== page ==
Restemming and Restoring a Made in Denmark Apple

Blog by Steve Laug

I got an email from a fellow in Dawson Creek, British Columbia asking if I would be willing to work on a pipe that he had that was one of his favourites. It was an apple that he really liked and he liked the patina on it as well. This is what he wrote to me: Sir, I have a pipe in need of your skills. I was visiting City Cigar on a trip to Vancouver and William recommended you. I’ve inherited a pipe from my dad that needs to be refurbished. I wish to add a new curved stem. The old stem’s very loose. I will mail, or ship the pipe to you, as I live in Dawson Creek, BC. Once we discuss price & details. After leaving City Cigar, I was left with the impression that you’re “the guy” for the job.” 

I asked him to send some photos of the pipe and give me a look at the pipe. The next two photos are the ones that he sent to me. The saddle stem looked like a replacement to me. I had him send the pipe to me for a closer look.apple1When it arrived I could see that my assumption about a replacement stem was correct. Whoever had added the new stem had sanded the shank and removed half of the stamping on the shank. I could read that it said Made in Denmark and that there were no other stampings. The shank was significantly lighter in colour than the bowl. The rim was dirty and had a chip out of it and its top was damaged. There was some concrete rash on the back side below the chip where the bowl had been knocked on concrete.apple2 apple3I took a close up photo of the bowl top to show the extent of the damage and the uneven cake on the bowl sides. I also took photos of the stem and shank junction to show how the shank had been sanded to meet the stem diameter.apple4

I also took a photo of the back side of the bowl showing the horizontal line across the bowl. That line was a large fill that bulged and stuck out the surface of the bowl.apple5The bowl was covered with a thick grime and sticky material. I wiped it down with a cotton pad and alcohol to remove the grime and get back to the finish. The grain really began to shine through once I had removed the gummy buildup. The left and right sides of the bowl showed some nice birdseye. The front and back showed cross grain that ran along the top and bottom of the shank. The birdseye ran along both sides of the shank.apple6I topped the bowl on a piece of 220 grit sandpaper to remove the damaged portions of the rim.apple7I sanded the backside of the bowl to smooth out the bulging fill that ran across the bowl.apple8I sanded down the outer edge of the rim to remove the rim damage and also the burn and darkening on the edges. I scrubbed the bowl down with acetone and cotton pads to remove the finish so that once it was clean I could blend in the lighter portions with the rest of the bowl.apple9 apple10The owner wanted a new stem for the pipe so I went through my can of stems until I found one that would fit. He wanted a taper stem and the one I found would suit the bill. He also wanted it to have a slight bend in the end. This sharply tapered stem would make that an easy fit and fix. The stem was slightly larger in diameter than the shank so I would need to reduce it to match.apple11I took off the excess vulcanite with a Dremel and sanding drum. I worked on it until it match the shank diameter.apple12 apple13I took it back to the work table to hand sand it. I used 180 grit sandpaper and took back the excess stem material.apple14I sanded the stem further with 220 grit sandpaper until the transition between the stem and shank was smooth to the touch. I heated water in the microwave until it was boiling and put the stem in the water to soften it enough to put the bend in it. I bent it just enough to give it a jaunty look.apple15 apple16I used the medium and the dark stain pen to touch up the shank. The combination of colours matches the rest of the bowl colour.apple17 apple18I wet sanded the stem with 1500-2400 grit micromesh sanding pads to begin polishing it and to begin to remove the scratches. I rubbed it down with Obsidian Oil. I dry sanded it with 3200-4000 grit pads and gave it another coat of oil. I finished sanding it with 6000-12000 grit pads and gave it a final coat of Obsidian Oil. I set it aside to dry.apple19 apple20 apple21I buffed the bowl and stem with Blue Diamond on the buffing wheel and polished the briar and the stem. The polishing took out the last of the scratches in the vulcanite stem. The fill on the back of the bowl blends in perfectly now and it is smooth to the touch. The transition from the stem to the shank is also smooth. The slight bend in the stem works well with the pipe. It is finished and ready to go back to Dawson Creek. Hopefully the owner will enjoy the new stem and the virtually “new pipe”. It still carries with it the memories of his dad giving it to him. It still as some of the marks of its story but the look and the feel of the pipe are better than when we began the journey. Thanks for looking.apple22 apple23 apple24 apple25 apple26 apple27 apple28 apple29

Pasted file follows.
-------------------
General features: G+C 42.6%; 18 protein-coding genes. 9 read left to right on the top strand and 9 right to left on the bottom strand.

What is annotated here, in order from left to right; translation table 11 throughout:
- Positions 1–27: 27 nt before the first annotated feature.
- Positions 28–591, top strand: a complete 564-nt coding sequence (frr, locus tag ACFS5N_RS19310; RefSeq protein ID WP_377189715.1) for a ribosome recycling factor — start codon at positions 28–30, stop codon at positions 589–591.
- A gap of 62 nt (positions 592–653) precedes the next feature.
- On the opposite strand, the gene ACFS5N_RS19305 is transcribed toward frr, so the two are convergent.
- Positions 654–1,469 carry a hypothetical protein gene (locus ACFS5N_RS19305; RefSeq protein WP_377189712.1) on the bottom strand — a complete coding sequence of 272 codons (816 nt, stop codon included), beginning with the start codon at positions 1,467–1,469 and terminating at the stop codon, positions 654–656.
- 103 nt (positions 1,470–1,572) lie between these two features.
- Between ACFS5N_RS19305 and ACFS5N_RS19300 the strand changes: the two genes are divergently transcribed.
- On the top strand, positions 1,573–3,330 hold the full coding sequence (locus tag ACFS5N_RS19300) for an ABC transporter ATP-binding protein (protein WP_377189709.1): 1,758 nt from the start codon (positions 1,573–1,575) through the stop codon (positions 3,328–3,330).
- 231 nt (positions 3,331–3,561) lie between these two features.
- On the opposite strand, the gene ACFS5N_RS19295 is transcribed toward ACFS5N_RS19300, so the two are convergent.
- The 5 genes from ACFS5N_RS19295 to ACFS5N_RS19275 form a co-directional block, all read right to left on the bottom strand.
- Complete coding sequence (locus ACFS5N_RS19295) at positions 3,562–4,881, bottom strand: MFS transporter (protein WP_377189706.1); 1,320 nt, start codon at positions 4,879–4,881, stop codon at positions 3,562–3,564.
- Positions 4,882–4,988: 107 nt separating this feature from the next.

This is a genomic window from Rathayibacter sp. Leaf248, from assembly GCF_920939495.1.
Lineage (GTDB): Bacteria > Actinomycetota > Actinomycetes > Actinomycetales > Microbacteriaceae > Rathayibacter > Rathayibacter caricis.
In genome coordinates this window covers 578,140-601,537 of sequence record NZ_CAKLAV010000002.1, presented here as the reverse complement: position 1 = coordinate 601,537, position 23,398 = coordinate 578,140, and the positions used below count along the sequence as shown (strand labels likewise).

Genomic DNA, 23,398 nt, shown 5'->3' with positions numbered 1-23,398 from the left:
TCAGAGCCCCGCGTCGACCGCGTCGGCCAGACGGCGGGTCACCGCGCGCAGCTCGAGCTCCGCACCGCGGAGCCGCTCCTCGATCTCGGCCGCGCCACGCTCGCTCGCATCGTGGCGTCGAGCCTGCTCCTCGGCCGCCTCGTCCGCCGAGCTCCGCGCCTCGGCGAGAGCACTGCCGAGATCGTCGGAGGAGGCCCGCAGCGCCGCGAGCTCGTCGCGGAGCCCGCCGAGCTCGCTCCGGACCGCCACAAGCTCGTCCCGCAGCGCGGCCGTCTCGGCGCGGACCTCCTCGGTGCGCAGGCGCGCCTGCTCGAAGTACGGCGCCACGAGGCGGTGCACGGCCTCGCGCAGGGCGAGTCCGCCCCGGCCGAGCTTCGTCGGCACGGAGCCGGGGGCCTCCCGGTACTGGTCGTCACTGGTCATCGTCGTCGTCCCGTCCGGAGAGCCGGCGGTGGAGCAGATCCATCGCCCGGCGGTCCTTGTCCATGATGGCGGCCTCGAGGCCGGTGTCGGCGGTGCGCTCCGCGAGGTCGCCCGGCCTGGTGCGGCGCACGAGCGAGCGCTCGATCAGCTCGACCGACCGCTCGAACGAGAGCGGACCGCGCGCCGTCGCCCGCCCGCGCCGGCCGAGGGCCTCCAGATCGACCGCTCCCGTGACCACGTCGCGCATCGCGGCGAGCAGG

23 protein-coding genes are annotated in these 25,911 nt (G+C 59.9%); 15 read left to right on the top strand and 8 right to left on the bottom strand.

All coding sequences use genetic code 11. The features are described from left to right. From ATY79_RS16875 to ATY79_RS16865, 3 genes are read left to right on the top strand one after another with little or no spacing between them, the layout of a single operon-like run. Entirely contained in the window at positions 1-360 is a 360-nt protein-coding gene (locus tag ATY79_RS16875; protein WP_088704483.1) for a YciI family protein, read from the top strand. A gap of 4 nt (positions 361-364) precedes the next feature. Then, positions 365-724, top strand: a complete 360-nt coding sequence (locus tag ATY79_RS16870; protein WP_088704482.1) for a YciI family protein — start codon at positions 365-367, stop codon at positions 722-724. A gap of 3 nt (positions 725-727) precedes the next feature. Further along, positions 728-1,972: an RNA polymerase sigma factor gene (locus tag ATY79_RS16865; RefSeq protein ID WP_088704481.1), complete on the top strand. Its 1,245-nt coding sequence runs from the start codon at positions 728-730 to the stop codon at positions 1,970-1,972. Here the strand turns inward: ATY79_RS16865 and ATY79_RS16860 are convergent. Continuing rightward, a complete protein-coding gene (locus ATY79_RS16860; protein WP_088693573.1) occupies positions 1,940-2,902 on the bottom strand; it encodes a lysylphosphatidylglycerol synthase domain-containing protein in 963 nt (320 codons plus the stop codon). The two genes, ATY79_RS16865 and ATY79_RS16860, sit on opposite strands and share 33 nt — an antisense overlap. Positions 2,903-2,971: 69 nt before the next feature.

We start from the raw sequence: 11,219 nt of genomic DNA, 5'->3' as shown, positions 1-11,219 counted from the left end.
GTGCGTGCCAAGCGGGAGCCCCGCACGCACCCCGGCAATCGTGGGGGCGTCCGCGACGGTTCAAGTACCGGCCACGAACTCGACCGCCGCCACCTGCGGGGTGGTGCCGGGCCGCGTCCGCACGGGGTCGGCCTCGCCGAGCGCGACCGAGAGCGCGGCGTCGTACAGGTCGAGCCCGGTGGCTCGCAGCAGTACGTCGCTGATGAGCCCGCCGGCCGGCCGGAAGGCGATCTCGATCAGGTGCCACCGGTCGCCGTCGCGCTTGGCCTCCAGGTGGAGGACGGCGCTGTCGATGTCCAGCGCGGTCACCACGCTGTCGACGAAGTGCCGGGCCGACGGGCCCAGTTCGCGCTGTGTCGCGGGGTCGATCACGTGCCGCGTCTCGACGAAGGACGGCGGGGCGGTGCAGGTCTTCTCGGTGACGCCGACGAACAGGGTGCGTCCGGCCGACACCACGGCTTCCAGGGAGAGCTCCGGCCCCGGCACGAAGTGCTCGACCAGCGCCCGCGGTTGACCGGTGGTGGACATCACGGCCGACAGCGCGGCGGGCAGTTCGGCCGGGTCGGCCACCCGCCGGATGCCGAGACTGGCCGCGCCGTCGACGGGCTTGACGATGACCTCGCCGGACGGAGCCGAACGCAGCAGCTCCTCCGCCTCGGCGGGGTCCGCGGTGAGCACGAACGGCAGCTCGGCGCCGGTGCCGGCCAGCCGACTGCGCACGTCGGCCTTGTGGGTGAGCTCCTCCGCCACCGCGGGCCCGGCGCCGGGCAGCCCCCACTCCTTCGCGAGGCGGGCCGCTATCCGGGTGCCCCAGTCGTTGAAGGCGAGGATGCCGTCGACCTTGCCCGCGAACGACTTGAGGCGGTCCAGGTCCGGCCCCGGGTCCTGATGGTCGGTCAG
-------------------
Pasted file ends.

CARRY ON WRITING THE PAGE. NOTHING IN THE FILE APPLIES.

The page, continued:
2 thoughts on “Restemming and Restoring a Made in Denmark Apple

  1. Steve of Dawson Creek, BC

    As you see this pipe is one of my favorite pipes. When it was bought it had a flush stem but over some 20 years of use my father had the stem replaced on a trip back to Winnipeg. The next time I saw the pipe it was outfitted with a band new saddle stem. When I got the pipe some 10 year ago the stem was loose again but I wasn’t sure who to send the pipe to. Long story short, I had a guy in Vancouver, as we all know fix it with a longer; slightly bent, new flush stem on bringing the old pipe back to life recently

  2. Dal in Bulgaria

    Beautiful job, Steve. I like the grain on the bowl a lot and the transition from the shank to the new stem is nice. I’m sure the owner in Dawson Creek will be pleased.


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